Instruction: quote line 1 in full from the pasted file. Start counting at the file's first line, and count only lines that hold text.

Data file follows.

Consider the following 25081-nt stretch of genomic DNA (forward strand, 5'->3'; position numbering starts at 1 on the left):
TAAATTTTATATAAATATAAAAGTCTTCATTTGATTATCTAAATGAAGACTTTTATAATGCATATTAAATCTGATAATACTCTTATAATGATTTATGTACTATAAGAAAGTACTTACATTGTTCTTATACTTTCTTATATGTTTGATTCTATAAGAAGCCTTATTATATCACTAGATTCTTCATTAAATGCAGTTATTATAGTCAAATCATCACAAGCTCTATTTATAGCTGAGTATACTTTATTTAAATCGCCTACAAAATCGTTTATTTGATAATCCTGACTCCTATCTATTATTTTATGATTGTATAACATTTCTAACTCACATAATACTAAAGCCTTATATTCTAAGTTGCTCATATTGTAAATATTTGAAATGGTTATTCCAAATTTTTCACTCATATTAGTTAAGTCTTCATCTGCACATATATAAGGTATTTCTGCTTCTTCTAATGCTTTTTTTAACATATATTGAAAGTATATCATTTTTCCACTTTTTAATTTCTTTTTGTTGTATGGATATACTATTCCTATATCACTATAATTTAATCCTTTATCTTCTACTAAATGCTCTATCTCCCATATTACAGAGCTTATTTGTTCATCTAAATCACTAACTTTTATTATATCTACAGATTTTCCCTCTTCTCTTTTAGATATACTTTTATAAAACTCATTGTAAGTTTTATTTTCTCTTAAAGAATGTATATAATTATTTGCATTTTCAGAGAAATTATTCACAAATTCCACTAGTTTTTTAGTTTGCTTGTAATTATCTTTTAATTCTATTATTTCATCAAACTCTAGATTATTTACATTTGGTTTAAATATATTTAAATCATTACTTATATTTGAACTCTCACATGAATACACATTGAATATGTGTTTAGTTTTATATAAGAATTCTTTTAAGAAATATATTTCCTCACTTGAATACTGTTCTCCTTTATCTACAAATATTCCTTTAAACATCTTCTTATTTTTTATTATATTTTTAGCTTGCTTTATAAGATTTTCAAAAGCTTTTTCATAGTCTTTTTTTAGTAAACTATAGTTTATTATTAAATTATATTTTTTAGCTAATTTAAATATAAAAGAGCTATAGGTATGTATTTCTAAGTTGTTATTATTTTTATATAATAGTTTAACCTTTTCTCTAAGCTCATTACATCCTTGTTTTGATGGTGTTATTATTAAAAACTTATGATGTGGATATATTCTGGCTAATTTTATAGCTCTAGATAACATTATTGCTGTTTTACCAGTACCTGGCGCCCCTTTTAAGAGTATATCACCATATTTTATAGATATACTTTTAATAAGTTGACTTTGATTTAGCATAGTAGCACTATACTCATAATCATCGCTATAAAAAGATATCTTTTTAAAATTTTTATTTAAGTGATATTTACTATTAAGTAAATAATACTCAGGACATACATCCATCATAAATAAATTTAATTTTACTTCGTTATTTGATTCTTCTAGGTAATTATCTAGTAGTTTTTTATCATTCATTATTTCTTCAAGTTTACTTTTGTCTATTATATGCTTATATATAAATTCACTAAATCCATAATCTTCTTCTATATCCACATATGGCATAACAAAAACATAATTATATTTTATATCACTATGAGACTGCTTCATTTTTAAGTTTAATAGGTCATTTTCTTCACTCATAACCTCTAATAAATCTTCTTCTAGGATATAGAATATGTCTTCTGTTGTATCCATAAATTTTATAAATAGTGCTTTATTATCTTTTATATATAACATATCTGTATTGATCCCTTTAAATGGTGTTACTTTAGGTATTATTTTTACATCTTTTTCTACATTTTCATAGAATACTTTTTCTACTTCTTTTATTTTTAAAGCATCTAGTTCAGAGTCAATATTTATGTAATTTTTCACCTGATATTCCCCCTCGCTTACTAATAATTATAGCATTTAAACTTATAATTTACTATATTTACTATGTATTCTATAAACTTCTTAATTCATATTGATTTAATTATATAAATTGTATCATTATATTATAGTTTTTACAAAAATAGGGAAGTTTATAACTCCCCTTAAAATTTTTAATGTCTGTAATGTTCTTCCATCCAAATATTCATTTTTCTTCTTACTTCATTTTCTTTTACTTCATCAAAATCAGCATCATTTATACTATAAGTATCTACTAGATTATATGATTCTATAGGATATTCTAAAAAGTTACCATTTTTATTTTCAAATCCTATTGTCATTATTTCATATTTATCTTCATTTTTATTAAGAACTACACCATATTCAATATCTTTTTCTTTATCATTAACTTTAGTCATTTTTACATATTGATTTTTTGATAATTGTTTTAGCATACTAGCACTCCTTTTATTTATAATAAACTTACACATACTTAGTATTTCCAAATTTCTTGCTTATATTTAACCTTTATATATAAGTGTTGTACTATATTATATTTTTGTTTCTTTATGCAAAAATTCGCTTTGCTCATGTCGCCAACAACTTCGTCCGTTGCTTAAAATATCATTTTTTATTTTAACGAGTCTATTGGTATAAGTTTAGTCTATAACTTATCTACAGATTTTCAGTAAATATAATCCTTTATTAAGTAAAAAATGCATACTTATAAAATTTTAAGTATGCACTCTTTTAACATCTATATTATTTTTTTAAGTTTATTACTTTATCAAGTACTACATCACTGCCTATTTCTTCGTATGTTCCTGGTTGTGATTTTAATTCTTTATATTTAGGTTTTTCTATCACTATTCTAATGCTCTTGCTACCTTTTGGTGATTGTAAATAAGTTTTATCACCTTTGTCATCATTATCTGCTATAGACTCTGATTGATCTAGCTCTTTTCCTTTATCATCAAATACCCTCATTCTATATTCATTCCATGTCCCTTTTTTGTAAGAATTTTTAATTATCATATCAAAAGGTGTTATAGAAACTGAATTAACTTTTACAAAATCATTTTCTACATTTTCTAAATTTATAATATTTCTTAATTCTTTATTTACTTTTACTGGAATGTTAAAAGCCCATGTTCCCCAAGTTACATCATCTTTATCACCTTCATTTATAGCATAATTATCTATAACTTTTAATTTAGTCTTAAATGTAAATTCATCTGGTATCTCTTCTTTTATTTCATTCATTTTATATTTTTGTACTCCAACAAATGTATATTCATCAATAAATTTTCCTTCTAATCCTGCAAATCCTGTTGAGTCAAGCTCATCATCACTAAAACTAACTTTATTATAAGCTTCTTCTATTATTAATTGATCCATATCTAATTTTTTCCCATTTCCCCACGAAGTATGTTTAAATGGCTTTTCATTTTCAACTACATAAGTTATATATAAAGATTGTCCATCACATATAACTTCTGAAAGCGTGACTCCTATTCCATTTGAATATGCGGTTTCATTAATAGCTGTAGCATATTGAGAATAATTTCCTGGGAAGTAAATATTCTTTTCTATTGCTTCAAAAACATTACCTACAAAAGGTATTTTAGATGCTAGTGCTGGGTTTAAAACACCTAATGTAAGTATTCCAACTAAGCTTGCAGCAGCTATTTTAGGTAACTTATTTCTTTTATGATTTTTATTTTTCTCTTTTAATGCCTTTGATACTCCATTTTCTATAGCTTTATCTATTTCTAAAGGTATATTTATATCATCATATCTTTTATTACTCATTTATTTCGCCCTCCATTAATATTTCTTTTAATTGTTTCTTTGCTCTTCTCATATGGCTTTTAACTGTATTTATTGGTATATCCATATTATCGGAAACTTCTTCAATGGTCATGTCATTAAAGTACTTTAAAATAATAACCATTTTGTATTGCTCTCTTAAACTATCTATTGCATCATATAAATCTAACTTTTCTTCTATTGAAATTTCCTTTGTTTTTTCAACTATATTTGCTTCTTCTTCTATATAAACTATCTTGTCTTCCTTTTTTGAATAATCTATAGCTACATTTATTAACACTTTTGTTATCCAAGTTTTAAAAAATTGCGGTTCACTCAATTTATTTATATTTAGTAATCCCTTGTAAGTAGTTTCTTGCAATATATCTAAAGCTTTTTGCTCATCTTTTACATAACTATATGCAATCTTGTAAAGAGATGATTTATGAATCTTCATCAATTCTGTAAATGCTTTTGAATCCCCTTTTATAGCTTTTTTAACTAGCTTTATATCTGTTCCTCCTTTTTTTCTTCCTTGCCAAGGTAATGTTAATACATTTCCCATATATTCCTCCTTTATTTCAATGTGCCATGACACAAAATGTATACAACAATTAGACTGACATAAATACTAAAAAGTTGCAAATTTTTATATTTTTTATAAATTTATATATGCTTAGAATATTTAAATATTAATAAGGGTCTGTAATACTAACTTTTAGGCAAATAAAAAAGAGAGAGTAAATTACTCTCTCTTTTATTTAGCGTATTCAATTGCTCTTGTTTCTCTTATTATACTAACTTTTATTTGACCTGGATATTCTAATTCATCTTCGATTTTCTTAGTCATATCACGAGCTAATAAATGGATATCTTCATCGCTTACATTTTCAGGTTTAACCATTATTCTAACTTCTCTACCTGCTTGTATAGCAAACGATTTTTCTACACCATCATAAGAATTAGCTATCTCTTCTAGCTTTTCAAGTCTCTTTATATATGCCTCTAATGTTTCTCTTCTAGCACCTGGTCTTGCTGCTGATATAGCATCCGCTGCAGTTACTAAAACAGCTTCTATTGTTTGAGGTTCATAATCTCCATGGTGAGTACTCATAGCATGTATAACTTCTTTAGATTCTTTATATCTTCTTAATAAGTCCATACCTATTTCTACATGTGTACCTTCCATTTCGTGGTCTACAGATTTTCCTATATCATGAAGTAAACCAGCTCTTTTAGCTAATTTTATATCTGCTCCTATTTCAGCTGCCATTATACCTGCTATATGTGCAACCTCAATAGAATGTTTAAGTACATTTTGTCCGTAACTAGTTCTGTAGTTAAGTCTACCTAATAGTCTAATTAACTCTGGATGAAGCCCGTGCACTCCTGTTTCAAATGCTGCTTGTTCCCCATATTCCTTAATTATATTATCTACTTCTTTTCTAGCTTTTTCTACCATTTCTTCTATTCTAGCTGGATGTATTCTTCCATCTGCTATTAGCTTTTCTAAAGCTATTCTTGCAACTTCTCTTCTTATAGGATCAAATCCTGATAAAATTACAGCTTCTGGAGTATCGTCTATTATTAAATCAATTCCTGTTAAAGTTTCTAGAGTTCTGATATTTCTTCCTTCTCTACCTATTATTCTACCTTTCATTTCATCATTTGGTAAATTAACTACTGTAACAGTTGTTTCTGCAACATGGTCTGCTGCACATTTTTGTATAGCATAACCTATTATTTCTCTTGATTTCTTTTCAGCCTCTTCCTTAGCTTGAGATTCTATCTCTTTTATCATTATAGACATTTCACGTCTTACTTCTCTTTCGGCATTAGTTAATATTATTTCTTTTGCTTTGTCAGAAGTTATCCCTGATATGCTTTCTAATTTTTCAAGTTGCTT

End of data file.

Consider the following 25081-nt stretch of genomic DNA (forward strand, 5'->3'; position numbering starts at 1 on the left):